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Law as Conflict or Consensus
I believe that the law is an instrument of the rich to oppress the poor
and protect the rich’s rights. Despite people having expectations that
the law is meant to create justice and equality amongst all citizens,
this is not always the case. Kelemen (2019) explains that the society is
characterized by massive inequality, where the rich get richer as the
poor get poorer. That is because the rich have the resources to get
wealthier at the expense of the poor. Similarly, several people get to
power to protect the resources they have not acquired in an uptight
manner. Also, some people in power take advantage of their position to
spend the resources of the public to their advantage. Unfortunately, the
poor can hardly complain about this because the rich can influence the
law in their favor. Consequently, this shows why our society is
characterized by the law being used as an instrument of oppressing the
poor and protecting the rights of the rich.

Kelemen, R. D. (2019). Is differentiation possible in rule of law?. Comparative European Politics, 17(2), 246-260.
Write a comment to this person, person 1 : Naz , In my opinion I think that the law is more catered to people who have
money. Sadly to say if a person has money can get away with a lot more
than a person with no money. In my opinion the court houses just provide
a higher bailout and community service for people who have money. For
example the accident with Lori Harvey a hit and run and only received
probation. This is insane to me how someone can only receive probations
when they did a hit and run. Well than again her father is Steve Harvey
and he probably on paid a fee and she was released. In normal cases
with an average person it was stated that hit and run can go up to 15
years of jail time. In conclusion the way the law is set up it is
overlooked for people with money they are able to write off more and get
away with a lot more in my opinion. Write a a comment to this peeson :……

Person 2 Samanta , in a utopian world I can see the law functioning for every individual
equally and unbiased. In reality I believe that the law will only
benefit the people that can afford the best lawyers to guarantee the
best defense. The people that have the resources and wealth will be the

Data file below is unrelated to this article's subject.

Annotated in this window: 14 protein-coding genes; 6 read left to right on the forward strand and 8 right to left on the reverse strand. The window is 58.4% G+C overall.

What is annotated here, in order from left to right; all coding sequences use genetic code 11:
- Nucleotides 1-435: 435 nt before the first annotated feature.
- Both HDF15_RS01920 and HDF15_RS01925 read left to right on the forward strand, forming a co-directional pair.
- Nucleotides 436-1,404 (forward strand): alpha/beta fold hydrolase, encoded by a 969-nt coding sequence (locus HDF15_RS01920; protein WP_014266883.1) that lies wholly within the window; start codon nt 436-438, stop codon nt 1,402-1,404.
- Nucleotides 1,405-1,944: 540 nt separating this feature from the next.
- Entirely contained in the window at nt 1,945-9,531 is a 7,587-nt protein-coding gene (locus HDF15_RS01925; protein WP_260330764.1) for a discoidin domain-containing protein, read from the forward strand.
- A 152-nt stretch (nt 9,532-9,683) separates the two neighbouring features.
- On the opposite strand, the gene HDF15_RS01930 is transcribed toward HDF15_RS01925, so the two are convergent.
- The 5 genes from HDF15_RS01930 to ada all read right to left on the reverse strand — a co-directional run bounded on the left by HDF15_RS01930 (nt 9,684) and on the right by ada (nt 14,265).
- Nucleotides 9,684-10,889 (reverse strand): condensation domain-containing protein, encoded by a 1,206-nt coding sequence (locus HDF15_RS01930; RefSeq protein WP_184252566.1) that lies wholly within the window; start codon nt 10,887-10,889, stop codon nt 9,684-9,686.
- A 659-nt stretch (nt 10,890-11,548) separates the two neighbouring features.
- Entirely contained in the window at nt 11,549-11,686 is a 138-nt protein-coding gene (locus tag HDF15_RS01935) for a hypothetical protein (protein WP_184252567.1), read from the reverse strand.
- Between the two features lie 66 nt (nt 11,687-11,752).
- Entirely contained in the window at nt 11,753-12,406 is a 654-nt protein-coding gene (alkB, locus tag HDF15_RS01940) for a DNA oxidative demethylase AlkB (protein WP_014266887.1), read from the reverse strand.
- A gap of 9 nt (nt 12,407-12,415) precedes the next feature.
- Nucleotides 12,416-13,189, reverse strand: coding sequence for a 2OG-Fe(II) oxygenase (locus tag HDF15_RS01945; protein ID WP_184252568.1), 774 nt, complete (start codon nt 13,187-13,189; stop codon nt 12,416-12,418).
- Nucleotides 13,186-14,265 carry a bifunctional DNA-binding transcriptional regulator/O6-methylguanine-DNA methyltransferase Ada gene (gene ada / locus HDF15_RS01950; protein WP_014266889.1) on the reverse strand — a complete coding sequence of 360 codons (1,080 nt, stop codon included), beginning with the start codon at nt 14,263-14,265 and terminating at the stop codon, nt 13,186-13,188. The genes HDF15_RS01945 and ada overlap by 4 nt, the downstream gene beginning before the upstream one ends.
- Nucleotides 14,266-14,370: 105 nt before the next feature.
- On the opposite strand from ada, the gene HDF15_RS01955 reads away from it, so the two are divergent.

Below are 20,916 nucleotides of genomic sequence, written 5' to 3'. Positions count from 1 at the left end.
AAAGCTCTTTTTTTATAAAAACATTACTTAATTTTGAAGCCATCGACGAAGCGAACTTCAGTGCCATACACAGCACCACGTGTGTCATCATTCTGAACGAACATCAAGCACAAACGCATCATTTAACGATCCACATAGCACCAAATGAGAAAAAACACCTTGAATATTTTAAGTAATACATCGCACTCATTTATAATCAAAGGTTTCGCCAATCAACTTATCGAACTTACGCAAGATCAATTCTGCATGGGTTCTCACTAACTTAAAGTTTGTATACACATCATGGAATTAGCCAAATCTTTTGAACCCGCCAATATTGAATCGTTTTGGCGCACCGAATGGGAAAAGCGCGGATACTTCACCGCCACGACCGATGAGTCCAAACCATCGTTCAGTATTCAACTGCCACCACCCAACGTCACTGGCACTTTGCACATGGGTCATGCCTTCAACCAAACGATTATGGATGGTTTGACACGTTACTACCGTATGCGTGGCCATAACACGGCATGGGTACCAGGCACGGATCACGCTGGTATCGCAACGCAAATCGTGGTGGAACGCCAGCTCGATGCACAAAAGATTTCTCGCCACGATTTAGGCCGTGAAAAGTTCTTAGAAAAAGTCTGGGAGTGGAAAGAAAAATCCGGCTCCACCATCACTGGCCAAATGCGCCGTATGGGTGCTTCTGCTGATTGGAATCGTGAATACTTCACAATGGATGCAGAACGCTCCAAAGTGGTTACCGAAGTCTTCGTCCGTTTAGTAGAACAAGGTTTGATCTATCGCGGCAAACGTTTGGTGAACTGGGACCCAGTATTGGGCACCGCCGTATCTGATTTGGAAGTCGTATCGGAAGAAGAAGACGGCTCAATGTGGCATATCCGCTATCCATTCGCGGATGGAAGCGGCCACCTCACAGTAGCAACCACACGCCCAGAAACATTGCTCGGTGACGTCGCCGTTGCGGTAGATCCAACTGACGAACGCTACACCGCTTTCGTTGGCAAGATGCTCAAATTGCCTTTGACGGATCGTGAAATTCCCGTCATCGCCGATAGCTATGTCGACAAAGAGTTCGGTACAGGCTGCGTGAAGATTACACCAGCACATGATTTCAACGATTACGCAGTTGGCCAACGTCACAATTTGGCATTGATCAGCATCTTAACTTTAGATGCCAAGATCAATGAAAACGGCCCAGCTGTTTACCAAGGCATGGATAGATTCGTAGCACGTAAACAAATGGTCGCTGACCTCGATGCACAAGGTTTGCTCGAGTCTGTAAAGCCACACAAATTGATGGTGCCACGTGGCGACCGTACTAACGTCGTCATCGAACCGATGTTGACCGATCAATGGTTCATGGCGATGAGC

ones that can find the loopholes in our laws and get around them. I’m
sure that if a wealthy person calls because there is a suspicious person
in their neighborhood the cops will probably show up fast. Now if the
cops are called to a low income neighborhood they will probably show up
because that is their job, but maybe not as fast as they would in a
wealthy neighborhood. Thacher mentioned that, wealthy police
jurisdictions receive much more police protection per crime than poor
jurisdictions, and the whitest jurisdictions receive much more
protection per crime than the least-white jurisdictions (293). This is
not surprising to read, because many of us hear these types of
situations from people that are related to us. I have a cousin that
likes to hike and not long ago he went to hike the Palos Verde area. He
parked on one of the streets next to the hiking trails, and a home owner
comes out and started telling him he couldn’t park there. My cousin
knows the routine because he is Black, called 911 and told them what was
going on, sure enough the cops showed up very quick, and tried to
dissuade my cousin from parking there, but in the end there was no real
objection to not let him park there. I was enraged when I knew about
this, trying to dissuade him just because the wealthy lady didn’t want
my cousin to park there? Very upsetting to hear that the cops were
trying to cater to the interests of the wealthy lady, and not what is
fair by law. As Thacher also stated, public policing is more of a market
commodity than policing scholars commonly recognize, in that wealthy
households can in fact buy their way into well-policed neighborhoods
(293). The wealthier you are you will be able to live in a wealthy
community that has better quality of protection, better resources, best